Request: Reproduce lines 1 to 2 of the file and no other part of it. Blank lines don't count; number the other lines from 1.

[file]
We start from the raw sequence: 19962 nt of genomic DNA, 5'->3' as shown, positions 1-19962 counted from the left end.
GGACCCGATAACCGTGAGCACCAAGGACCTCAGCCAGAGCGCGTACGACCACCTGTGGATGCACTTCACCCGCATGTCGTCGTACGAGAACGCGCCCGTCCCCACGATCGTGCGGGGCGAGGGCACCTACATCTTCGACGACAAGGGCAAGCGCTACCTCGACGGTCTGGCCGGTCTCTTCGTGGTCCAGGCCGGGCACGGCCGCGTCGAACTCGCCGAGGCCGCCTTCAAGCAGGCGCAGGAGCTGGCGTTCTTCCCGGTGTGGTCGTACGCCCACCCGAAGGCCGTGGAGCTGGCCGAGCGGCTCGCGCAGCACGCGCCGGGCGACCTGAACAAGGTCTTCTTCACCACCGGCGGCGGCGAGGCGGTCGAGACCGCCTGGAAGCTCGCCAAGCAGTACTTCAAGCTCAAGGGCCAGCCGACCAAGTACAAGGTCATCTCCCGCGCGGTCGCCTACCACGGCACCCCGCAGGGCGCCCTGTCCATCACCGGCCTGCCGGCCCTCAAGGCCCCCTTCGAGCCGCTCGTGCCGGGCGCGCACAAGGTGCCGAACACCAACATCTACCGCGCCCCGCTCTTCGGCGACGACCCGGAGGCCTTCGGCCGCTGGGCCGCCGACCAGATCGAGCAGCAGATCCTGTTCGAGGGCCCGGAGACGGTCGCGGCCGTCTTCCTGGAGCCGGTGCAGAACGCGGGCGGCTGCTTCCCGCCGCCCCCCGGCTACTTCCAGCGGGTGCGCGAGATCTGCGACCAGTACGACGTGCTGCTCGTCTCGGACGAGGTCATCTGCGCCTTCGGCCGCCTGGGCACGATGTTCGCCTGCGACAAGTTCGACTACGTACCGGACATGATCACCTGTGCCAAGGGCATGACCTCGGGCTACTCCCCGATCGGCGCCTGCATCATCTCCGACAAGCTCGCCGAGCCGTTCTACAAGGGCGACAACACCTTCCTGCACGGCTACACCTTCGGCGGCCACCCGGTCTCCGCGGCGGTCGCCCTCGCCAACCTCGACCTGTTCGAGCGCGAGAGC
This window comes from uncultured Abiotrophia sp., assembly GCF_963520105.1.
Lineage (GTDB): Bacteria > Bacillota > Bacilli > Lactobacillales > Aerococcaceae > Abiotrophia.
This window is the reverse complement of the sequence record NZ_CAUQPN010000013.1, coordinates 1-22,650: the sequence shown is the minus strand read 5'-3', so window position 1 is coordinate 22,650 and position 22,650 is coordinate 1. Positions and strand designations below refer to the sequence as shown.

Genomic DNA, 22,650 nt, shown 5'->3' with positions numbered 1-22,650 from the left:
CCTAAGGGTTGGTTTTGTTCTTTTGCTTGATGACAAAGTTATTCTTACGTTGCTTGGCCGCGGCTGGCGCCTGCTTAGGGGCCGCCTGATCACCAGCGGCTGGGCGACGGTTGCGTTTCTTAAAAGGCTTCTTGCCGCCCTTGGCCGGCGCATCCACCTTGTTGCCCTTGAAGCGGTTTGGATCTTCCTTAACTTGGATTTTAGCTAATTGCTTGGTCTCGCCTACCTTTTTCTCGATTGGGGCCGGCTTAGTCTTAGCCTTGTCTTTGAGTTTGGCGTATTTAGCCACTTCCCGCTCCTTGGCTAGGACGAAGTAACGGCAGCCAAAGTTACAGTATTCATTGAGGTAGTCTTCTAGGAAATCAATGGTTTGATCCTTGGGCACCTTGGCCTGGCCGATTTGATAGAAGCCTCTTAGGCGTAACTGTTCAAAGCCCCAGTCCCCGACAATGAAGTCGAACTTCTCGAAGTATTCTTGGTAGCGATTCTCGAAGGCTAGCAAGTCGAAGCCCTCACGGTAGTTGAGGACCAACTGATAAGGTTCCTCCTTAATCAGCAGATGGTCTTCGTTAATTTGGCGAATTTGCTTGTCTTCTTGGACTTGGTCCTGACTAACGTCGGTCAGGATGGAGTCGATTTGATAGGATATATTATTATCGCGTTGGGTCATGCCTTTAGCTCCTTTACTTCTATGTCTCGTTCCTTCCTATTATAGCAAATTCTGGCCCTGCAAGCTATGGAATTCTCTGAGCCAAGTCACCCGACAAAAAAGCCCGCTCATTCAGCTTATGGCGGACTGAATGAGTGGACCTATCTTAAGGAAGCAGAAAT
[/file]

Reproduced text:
We start from the raw sequence: 19962 nt of genomic DNA, 5'->3' as shown, positions 1-19962 counted from the left end.
GGACCCGATAACCGTGAGCACCAAGGACCTCAGCCAGAGCGCGTACGACCACCTGTGGATGCACTTCACCCGCATGTCGTCGTACGAGAACGCGCCCGTCCCCACGATCGTGCGGGGCGAGGGCACCTACATCTTCGACGACAAGGGCAAGCGCTACCTCGACGGTCTGGCCGGTCTCTTCGTGGTCCAGGCCGGGCACGGCCGCGTCGAACTCGCCGAGGCCGCCTTCAAGCAGGCGCAGGAGCTGGCGTTCTTCCCGGTGTGGTCGTACGCCCACCCGAAGGCCGTGGAGCTGGCCGAGCGGCTCGCGCAGCACGCGCCGGGCGACCTGAACAAGGTCTTCTTCACCACCGGCGGCGGCGAGGCGGTCGAGACCGCCTGGAAGCTCGCCAAGCAGTACTTCAAGCTCAAGGGCCAGCCGACCAAGTACAAGGTCATCTCCCGCGCGGTCGCCTACCACGGCACCCCGCAGGGCGCCCTGTCCATCACCGGCCTGCCGGCCCTCAAGGCCCCCTTCGAGCCGCTCGTGCCGGGCGCGCACAAGGTGCCGAACACCAACATCTACCGCGCCCCGCTCTTCGGCGACGACCCGGAGGCCTTCGGCCGCTGGGCCGCCGACCAGATCGAGCAGCAGATCCTGTTCGAGGGCCCGGAGACGGTCGCGGCCGTCTTCCTGGAGCCGGTGCAGAACGCGGGCGGCTGCTTCCCGCCGCCCCCCGGCTACTTCCAGCGGGTGCGCGAGATCTGCGACCAGTACGACGTGCTGCTCGTCTCGGACGAGGTCATCTGCGCCTTCGGCCGCCTGGGCACGATGTTCGCCTGCGACAAGTTCGACTACGTACCGGACATGATCACCTGTGCCAAGGGCATGACCTCGGGCTACTCCCCGATCGGCGCCTGCATCATCTCCGACAAGCTCGCCGAGCCGTTCTACAAGGGCGACAACACCTTCCTGCACGGCTACACCTTCGGCGGCCACCCGGTCTCCGCGGCGGTCGCCCTCGCCAACCTCGACCTGTTCGAGCGCGAGAGC